That pattern started with his earliest days in office — when he pulled the U.S. out of negotiations on the Trans-Pacific Partnership trade pact and then the Paris climate change accord shortly after.

He's vowed to build a border wall, tear up NAFTA and slap tariffs on steel and aluminum from Europe and Canada. He's demanded that NATO allies spend more on defence.

In this May 2017 file photo, German Chancellor Angela Merkel, accompanied by European Council President Donald Tusk, Prime Minister Justin Trudeau, talks with President Donald Trump during a family photo with G7 leaders in Taormina, Italy. Trump's decision to unilaterally withdraw from the Iran nuclear deal, and to reimpose economic sanctions on Iran, caused a deep rift with fellow G7 members France, Germany and the U.K. (The Associated Press)

He refused to join the other G7 leaders last year at their summit in Italy in signing a final communique that reaffirmed their commitment to combating climate change.

But it's Trump's decision earlier this month to withdraw from the Iran agreement — despite heavy lobbying from his allies to stay in — that stokes concerns about what the president thinks he can get from a meeting with Kim, and what he might expect from his G7 partners heading in.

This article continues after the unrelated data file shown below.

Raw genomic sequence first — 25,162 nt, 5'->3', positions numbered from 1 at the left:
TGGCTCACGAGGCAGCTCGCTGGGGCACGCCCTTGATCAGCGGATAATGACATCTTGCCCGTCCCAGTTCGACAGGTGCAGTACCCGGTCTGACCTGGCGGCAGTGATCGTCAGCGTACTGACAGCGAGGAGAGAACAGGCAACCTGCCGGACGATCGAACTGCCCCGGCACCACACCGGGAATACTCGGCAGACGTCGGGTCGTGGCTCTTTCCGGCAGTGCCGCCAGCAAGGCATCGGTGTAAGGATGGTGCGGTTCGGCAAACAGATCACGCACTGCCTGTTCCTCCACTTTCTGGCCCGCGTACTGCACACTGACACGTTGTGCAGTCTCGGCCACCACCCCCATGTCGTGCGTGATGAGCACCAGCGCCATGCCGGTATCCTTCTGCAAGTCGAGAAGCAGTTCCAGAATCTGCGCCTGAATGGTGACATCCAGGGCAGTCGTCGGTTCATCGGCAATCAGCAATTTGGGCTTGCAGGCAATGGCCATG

"There are linkages here," said former diplomat Colin Robertson, now vice-president of the Canadian Defence and Foreign Affairs Institute.

"The Europeans are not happy with the U.S. decision on Iran and this will play out with North Korea. There's a whole busload of issues around security and North Korea is just one of those in which there's a divergence of views."

Canadian officials are downplaying the potential for discord. They note there's broad support among all seven leaders for Trudeau's stated priorities: economic growth that works for everyone, advancing gender equality, preparing young people for the jobs of the future and working together on climate change and oceans.

Canada's lead organizer for the G7, Peter Boehm, told a conference in Ottawa earlier this month that there is no need for consensus on every issue.

"If leaders were to agree on everything, there wouldn't be a point in having these meetings."